66 Assumption of Power

Ximene Trencavel 7 June 1355

Ximene chose the same riding habit she had worn when she had first met John. However, the plain cloak was now replaced with a black velvet variant with white ermine trimming. They walked along the river bank in the opposite direction from where Ximene had swum earlier.

Once they were out of earshot of Lady Eleanor, she grabbed his arm and pulled him round to face her. ‘Before we do anything, there is something I need to know. The bear hunt is considered something special by all the men.’ She paused a moment. ‘Would you rather be hunting bear with the Comte than riding with me?’

‘No, milady … Ximene, I would rather stay with you, but in any case,’ he shrugged, ‘my orders are to stay with you.’

‘So you need to be ordered to stay with me?’

‘No, that’s not what I meant.’

Ximene looked at the man she had chosen to accompany her. She narrowed her eyes. Had she really made the right choice? A choice based on virtually no information?’

She forced the doubt into the background, eliminated any trace of it from her face. ‘If you are to ride with me, you need a horse on which you can rely.’

They approached the compound where the Comte kept his horses. Soldiers were busy saddling and grooming. The attendants knew Ximene and acceded readily to her request. Helios and Selene were brought from their stalls. These two grey horses stood out from all the others. They were magnificent.

‘Helios is a full blood brother to my own horse Selene. A twin, in fact. My grandmother gave them to me and now Helios is is yours. I give him to you,’ said Ximene.

‘To lend a horse is one thing. To give a horse quite another,’ replied John, his eyes flicking between Helios and Ximene.

‘If you are to ride him for the next six months and you treat him well, he will be yours anyway. But I will always feel affection for him. You must treat him well. I will be watching.’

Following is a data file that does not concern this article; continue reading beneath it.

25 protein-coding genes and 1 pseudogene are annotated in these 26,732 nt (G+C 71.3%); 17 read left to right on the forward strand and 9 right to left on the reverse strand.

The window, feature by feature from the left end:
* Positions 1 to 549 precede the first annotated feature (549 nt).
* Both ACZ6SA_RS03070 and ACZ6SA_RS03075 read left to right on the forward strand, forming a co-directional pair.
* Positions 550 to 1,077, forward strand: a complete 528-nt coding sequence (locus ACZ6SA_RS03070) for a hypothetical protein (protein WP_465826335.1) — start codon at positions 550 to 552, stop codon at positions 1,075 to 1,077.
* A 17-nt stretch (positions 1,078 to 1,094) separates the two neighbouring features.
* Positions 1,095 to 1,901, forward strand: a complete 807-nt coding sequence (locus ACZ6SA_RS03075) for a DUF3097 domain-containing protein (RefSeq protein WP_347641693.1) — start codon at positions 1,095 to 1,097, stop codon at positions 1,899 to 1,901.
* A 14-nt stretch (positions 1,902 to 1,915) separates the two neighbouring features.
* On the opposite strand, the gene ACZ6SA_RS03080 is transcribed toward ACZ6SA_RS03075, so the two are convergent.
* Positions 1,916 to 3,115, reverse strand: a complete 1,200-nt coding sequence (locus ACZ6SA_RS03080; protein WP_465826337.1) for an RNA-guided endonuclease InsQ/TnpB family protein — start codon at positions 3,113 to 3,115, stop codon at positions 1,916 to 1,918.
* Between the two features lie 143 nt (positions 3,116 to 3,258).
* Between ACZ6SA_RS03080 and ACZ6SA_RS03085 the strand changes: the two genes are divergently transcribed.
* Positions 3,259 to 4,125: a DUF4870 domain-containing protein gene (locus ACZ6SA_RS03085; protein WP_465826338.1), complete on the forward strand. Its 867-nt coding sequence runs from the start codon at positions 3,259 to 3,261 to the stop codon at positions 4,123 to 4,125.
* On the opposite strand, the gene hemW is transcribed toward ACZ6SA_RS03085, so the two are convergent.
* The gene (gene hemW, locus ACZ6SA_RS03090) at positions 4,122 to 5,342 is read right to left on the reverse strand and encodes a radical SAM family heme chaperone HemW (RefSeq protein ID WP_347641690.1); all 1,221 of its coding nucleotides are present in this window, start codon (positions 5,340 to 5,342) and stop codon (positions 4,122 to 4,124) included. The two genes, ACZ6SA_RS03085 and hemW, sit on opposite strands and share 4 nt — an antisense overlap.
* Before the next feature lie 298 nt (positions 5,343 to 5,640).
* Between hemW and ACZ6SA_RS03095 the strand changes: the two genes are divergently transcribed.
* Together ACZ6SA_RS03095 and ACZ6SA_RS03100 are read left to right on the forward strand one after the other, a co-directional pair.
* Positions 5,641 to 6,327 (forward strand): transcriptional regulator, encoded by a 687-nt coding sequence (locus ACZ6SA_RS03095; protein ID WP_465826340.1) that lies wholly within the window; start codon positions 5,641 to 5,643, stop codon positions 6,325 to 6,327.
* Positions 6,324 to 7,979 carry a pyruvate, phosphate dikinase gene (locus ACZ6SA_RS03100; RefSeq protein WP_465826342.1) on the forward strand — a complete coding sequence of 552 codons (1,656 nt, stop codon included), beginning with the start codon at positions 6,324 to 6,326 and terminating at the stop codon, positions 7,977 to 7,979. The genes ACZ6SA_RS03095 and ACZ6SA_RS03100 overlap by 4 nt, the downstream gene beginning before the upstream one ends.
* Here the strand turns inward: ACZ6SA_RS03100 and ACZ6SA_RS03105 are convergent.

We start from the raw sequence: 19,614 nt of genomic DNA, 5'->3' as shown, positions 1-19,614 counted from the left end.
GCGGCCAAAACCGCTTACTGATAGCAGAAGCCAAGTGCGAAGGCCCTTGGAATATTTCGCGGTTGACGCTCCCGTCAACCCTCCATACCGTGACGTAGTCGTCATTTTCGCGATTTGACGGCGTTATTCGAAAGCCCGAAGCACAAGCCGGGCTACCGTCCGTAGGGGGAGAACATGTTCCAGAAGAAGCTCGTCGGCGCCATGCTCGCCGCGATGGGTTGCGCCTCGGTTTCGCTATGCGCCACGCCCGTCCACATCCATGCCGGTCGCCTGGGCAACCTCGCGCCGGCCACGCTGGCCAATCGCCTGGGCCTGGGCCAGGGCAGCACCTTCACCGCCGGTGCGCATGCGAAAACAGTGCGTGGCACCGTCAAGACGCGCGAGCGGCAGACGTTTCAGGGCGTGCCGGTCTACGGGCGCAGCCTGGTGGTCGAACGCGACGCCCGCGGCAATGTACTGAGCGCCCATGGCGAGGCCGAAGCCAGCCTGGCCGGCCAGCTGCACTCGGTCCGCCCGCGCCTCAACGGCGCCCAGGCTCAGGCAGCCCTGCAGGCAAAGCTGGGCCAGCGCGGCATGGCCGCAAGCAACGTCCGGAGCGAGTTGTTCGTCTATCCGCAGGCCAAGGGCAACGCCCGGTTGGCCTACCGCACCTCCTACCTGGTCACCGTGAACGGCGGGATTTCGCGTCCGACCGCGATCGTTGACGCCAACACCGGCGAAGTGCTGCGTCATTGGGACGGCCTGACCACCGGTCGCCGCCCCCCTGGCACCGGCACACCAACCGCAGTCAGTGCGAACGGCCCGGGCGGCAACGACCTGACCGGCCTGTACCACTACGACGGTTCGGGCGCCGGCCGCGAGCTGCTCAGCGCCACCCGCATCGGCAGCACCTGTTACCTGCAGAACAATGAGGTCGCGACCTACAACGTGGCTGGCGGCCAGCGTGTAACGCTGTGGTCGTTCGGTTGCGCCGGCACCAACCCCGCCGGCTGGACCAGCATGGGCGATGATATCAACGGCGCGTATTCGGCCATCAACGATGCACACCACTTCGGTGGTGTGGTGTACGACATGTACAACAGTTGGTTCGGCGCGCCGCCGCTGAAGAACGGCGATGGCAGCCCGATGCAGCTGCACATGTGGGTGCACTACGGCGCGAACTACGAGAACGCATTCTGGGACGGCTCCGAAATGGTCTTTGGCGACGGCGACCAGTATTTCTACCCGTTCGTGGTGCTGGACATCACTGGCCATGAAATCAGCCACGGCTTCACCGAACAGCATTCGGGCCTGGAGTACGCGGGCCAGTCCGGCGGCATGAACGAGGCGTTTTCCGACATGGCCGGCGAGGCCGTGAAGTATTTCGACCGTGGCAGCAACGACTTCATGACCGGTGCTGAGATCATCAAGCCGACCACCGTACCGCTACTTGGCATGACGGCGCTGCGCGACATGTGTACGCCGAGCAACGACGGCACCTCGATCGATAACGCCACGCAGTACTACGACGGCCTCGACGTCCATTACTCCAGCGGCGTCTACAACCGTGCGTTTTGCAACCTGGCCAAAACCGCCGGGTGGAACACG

‘Thank you, but he is more heavily built than Selene. He could be trained as a war horse and is worth a fortune. I really cannot accept. In any case I will soon be able to buy my own horse.’

‘As I said, by the end of six months, he will be yours. He will be your horse.’

John looked at Ximene for a long minute. She started to nod, at first slowly but then faster and faster until they were both laughing.

Ximene watched as John spent some time grooming, feeding and stroking Helios in order to gain his trust. Nevertheless, when John eventually saddled him, Helios jumped around, disturbing all the other horses.

‘Take him out of the enclosure,’ yelled the attendants. John complied and Ximene and Selene trailed behind as John led Helios back to the area surrounding the ladies’ tent.

Ximene noted that John talked to the horse the whole time. ‘Who taught you to do that? I am most impressed. Helios clearly likes what you are doing.’

If anyone taught me, and I am not sure that it is the right word, it was Piers. he has a reputation as a horse handler, hmmm, some would say he could charm the birds from the trees. Anyway I have watched what he does with troublesome horses. I have copied what I see.’

After a lot more close contact, Helios finally allowed John to mount but immediately reared several times, threatening to throw him from the saddle.

‘John, it’s all right. He just wants to be off. Drop the reins; they have both been trained to rest if the reins are dropped on their neck.’